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Brauner, Bohuslav

Brauner, Bohuslav

(b. Prague, Czechoslovakia, 8 May 1855; d. Prague, 15 February 1935)

chemistry.

Brauner’s family was one of comfortable means, extensive education, and wide–ranging scientific and political interests. His father, Dr. Francis Brauner, was a lawyer and Czech political leader. His mother, Augusta, was the daughter of Karl August Neumann, professor of chemistry at the Prague Technical College. As a boy, Brauner came into contact with the many scientific, intellectual, and political personalities who frequented his parents’s home. He showed an early interest in science and studied at the Czech Polytechnical High School. In 1873 he entered the University of Prague, where he attended courses in chemistry and performed research in metal analysis and organic preparations. Preferring inorganic chemistry, Brauner went to Heidelberg in 1878 to train under Robert Bunsen. He returned to Prague in 1880 to take his doctorate and, still widening his experience, he went to England in that year to work under the direction of Sir Henry Roscoe at Owen’s College, Manchester.

In 1882 Brauner was appointed lecturer in chemistry in the Czech branch of the Charles University, Prague, where gradually his influence made English the language of the laboratory. He rose to docent in 1885, assistant professor in 1890, and full professor in 1897. Brauner played a large part in the construction of a chemical institute, completed in 1904, at the university. He retired from academic life in 1925.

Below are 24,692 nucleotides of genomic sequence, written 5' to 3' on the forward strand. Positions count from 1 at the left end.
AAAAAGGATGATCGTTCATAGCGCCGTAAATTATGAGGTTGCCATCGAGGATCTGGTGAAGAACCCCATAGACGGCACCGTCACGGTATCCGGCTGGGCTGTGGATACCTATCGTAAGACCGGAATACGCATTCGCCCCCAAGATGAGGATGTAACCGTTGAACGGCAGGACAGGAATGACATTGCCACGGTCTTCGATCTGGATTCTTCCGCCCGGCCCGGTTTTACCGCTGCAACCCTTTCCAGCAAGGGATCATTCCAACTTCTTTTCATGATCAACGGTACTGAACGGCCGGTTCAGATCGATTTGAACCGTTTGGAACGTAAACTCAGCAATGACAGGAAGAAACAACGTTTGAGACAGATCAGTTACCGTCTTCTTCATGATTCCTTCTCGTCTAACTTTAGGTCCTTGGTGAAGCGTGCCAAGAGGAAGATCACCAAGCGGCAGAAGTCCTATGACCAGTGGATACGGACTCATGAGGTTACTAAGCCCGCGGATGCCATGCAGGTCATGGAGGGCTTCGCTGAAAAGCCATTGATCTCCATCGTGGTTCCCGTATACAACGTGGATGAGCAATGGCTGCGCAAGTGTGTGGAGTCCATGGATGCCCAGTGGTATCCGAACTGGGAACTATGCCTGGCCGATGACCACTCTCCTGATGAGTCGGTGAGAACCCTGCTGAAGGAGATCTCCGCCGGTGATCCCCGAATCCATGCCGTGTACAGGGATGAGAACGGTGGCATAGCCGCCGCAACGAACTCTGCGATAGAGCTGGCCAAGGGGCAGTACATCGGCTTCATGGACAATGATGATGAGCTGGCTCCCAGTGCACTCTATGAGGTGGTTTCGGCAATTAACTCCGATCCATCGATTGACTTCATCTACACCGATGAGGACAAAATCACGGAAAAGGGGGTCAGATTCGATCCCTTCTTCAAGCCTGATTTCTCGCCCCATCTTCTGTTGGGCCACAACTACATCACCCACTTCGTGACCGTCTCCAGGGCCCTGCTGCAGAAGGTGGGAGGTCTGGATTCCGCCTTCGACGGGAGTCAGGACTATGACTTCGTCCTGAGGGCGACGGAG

Brauner led an active and athletic life, playing soccer, bicycling, skiing, and hiking. He suffered a thrombosis in 1922, but his health was good and he was not incapacitated. In 1886 Brauner married Ludmilla, the adopted daughter of Professor Safarik, his predecessor in Prague. The couple had two sons and one daughter.

Brauner’s scientific work consisted largely in the exemplification and perfection in the laboratory of Mendeleev’s periodic law and system of classifying the chemical elements, published in 1869. Since the system had many problems—gaps, too many elements for one position, atomic weight anomalies—it was not immediately popular. it was supported in 1875, however, by the discovery of “eka–aluminum” (now called gallium), which Mendeleev had predicted. This finding, by Boisbaudran, convinced Brauner of the validity of Mendeleev’s system. Brauner, who was to become a correspondent and friend of Mendeleev’s, chose as his life’s work the “experimental examination of the problems connected with Mendeleev’s system….”